In the Loop, or Just Loopy?
[Cartoon courtesy of Grantland Cartoons]
Corporate Facebooks or Myspaces aren't for everyone--at least not for those of us who don't want status updates from our colleagues on whether they should have a sandwich, burger, or Thai food for lunch. But even if the thought of corporate social networking sites gives you a headache, there's no denying there's talent management gains to be had by tapping into the social networks housed within your company--even if it's just through simple collaborative platforms. The question is whether it's better to have large, wide-tent networks (maybe even one large, umbrella collaborative space for everyone), or whether small, highly-segmented networks are more helpful? Two major goals of corporate social networking are, first, to foster information sharing for greater productivity and innovation, and second, to aid your talent management efforts, making it easier to spot high-potentials and conduct succession planning.
On the collaborative front, the case for small, specialized groups is relevance. Why would a group of IT employees working on a piece of internal infrastructure that will be helpful to the whole company when complete, but a bore to everyone in the meantime, want to share their platform with those uninvolved in the design process? Sure, they could get some interesting suggestions from colleagues who can never remember where the on/off button to their computer is located, but they also could be inundated with well-intentioned, though ignorant, queries questioning the expense of the project (not understanding just how expensive such projects can be) and offering ideas that a non-IT expert wouldn't realize are impossible to implement. At the same time, opening the collaborative networking platform to a larger pool of employees may yield brilliance from seeming stupidity. The worker who persists in using the collaborative platform to chat about his angst regarding use of the expense reporting system may have a good point. Is there a way to make the new IT infrastructure benefit the online system for submitting expenses? It might be nothing more than complaints from a colleague who's slow-on-the-electronic-uptake, but it also might be the inspiration needed to create a better IT system.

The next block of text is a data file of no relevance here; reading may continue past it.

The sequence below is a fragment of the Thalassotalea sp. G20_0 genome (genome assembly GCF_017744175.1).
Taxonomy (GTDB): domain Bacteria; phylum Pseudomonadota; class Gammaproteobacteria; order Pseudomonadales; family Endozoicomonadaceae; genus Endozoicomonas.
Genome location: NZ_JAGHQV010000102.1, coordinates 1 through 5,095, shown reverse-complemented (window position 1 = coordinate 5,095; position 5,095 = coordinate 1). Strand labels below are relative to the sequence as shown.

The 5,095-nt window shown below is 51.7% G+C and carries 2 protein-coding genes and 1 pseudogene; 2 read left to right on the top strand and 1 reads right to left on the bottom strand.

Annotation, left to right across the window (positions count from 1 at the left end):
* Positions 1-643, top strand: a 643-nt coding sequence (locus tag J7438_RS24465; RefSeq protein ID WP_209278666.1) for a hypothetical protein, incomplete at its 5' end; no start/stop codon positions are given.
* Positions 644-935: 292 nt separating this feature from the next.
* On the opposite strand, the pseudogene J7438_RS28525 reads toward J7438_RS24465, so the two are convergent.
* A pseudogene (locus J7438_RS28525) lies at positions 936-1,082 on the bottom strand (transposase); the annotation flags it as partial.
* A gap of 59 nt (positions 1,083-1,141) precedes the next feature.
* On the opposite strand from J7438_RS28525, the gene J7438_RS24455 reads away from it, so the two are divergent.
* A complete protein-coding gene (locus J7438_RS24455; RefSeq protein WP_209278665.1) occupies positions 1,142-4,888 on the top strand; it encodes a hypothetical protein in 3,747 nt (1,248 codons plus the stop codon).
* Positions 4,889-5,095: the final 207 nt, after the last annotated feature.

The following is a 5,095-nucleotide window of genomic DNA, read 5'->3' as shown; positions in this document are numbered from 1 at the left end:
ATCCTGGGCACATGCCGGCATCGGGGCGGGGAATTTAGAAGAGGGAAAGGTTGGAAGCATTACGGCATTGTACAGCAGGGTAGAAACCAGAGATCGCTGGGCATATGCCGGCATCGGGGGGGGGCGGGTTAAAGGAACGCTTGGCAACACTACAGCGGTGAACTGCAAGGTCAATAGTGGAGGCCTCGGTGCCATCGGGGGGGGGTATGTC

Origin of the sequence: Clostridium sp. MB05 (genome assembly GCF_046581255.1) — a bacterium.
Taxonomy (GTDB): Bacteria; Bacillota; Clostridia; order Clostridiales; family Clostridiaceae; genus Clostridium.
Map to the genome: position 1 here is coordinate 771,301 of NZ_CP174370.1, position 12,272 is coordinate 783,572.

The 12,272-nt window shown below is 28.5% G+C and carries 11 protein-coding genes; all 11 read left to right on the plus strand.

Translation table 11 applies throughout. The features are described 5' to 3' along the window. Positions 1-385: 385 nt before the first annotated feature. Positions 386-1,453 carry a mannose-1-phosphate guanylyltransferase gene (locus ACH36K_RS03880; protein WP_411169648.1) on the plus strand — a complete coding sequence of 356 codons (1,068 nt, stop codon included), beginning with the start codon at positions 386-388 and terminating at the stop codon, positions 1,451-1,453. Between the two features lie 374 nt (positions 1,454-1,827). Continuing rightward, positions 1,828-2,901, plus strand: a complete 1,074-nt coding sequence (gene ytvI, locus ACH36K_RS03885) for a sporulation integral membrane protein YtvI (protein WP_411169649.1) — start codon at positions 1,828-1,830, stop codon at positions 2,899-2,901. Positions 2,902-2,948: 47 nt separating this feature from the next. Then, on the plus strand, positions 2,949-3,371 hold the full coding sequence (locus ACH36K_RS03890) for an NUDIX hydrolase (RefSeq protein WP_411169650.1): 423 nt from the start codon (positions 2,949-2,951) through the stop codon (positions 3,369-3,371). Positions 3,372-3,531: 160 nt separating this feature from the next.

Similarly, on a career development level, these highly-niched employees could benefit from interacting with colleagues from other business functions. If they want to move up to management some day, they'll need those contacts--even if those contacts bore them with elementary questions and suggestions. As a talent manager, trainers and human resources can benefit by the greater exposure given to the IT designers. That will presumably make identifying high potentials a little easier, with more suggestions, maybe even from across the company, trickling in about star performers observed through open, collaborative work processes.
But the case for limiting social network platforms to specialized groups is boosted by the presence of corporate affinity groups, such as those dedicated to the advancement of African-American, Hispanic, and female employees. Keeping social networks devoted exclusively to exchanges and collaboration between people within these groups provides a safe haven for informal mentoring to occur, and gives talent managers organized pools of these employees to draw from for selection into development programs. Instead of opening an electronic social networking platform to a larger swath of workers (including those not members of the affinity group), it might be better to host Second Life meet-and-greet "cocktail" events between each affinity group and the executive board, or maybe even do a physical world networking breakfast between affinity group and executives. When it comes to a potentially vulnerable subset of employees, in other words, a more tightly controlled environment for collaboration and information sharing could be the best option.
Last, I wonder whether it's useful to give employees, or maybe just their managers, the tools to create corporate social networks themselves without having to first seek approval from the company? Is that what you do at your company? I tend to think it would be best to give them this freedom so the information sharing potential of the technology can be used on-demand. Allowing work groups to set up their own networks independently and with ease, for instance, would make it possible for a manager to ask her employees to brainstorm electronically for a week before a meeting. They could get initial thoughts out of the way, and maybe refined, so the physical meeting could be devoted to narrowing down suggestions for business process improvement (or business process glitch salvage operations) to the best two or three. When time is of the essence, the employee who thinks the annual conference could be improved by giving attendees the freedom to bring along pets and children, and providing them with dog runs on the tradeshow floor, probably needs to be reined in ahead of time.
What's your thought on the creation, organization, monitoring, and talent management uses of corporate social networks? What's working and not working about your company's networks?
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